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Observational learning in chimpanzees and children studied through 'ghost' conditions

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Author(s)

Lydia Meriel Hopper, Susan P Lambeth, Steven J Schapiro, Andrew Whiten

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Abstract

Emulation has been distinguished from imitation as a form of observational learning because it focuses not on the model's actions but on the action's environmental results. Whether a species emulates, imitates or displays only simpler observational learning is expected to have profound implications for its capacity for cultural transmission. Chimpanzees' observational learning has been suggested to be primarily emulative, but this is an inference largely based upon low fidelity copying in experiments when comparing chimpanzees with humans rather than direct testing. Here we test directly for emulation learning by chimpanzees and children using a 'ghost' condition in which a sliding door obscuring a reward was moved to left or right with no agent visible, a context associated with the only published evidence for emulation learning in a non-human species ( pigeons). Both children and chimpanzees matched the observed direction of ghost door movement on their first test trial. This is the first evidence for emulation in a non-human primate in the restricted context of a ghost condition. However, only the children continued to match in later trials. Individuals of both species continued to match with 99% or better fidelity when viewing a conspecific model operates the door. We conclude that chimpanzees can and will display emulation learning when the task is as simple as the present one, which contrasts with a failure to do so in a more complex manipulative task tested earlier. However, even with a simple task, emulation alone creates only fleeting fidelity compared with the opportunity to copy a conspecific, when considerable conformity is displayed.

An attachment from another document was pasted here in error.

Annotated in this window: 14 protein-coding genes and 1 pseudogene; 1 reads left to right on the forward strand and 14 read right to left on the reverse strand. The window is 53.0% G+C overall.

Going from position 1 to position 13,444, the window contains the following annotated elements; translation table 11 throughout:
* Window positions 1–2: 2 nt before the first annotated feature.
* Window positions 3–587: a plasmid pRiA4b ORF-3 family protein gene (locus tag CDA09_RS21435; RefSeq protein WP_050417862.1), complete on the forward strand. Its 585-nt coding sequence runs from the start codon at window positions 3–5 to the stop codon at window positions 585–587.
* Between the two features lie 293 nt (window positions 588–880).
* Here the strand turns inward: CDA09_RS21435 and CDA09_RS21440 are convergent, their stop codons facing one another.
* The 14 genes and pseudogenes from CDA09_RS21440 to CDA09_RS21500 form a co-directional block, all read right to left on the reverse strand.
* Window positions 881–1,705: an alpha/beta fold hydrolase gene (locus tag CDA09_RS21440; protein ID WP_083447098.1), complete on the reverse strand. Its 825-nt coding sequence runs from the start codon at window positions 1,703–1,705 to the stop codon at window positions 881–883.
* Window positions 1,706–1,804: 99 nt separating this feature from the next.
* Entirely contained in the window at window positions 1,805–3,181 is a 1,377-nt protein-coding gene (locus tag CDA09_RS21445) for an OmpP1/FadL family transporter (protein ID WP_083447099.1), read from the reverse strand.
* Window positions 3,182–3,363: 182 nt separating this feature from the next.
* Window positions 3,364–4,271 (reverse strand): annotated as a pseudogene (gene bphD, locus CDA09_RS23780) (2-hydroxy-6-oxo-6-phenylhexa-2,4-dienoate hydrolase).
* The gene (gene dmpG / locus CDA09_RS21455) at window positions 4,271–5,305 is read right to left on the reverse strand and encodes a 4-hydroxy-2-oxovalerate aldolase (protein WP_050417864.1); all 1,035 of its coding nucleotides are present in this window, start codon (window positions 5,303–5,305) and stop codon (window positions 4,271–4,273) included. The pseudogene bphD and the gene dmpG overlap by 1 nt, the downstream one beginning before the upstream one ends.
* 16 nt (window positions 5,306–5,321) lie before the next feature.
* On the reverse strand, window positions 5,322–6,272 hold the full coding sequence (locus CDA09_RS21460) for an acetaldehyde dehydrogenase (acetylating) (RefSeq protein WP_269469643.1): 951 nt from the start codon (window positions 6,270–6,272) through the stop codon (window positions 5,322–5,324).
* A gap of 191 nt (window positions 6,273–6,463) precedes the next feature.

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Details

Original languageEnglish
Pages (from-to)835-840
Number of pages6
JournalProceedings of the Royal Society B: Biological Sciences
Volume275
Issue number1636
DOIs
Publication statusPublished - 7 Apr 2008

    Research areas

  • social learning, emulation, ghost condition, chimpanzees, children, BIDIRECTIONAL CONTROL PROCEDURE, PAN-TROGLODYTES, HOMO-SAPIENS, TOOL USE, IMITATION, EMULATION, APES, TRANSMISSION, TRADITIONS, EVOLUTION

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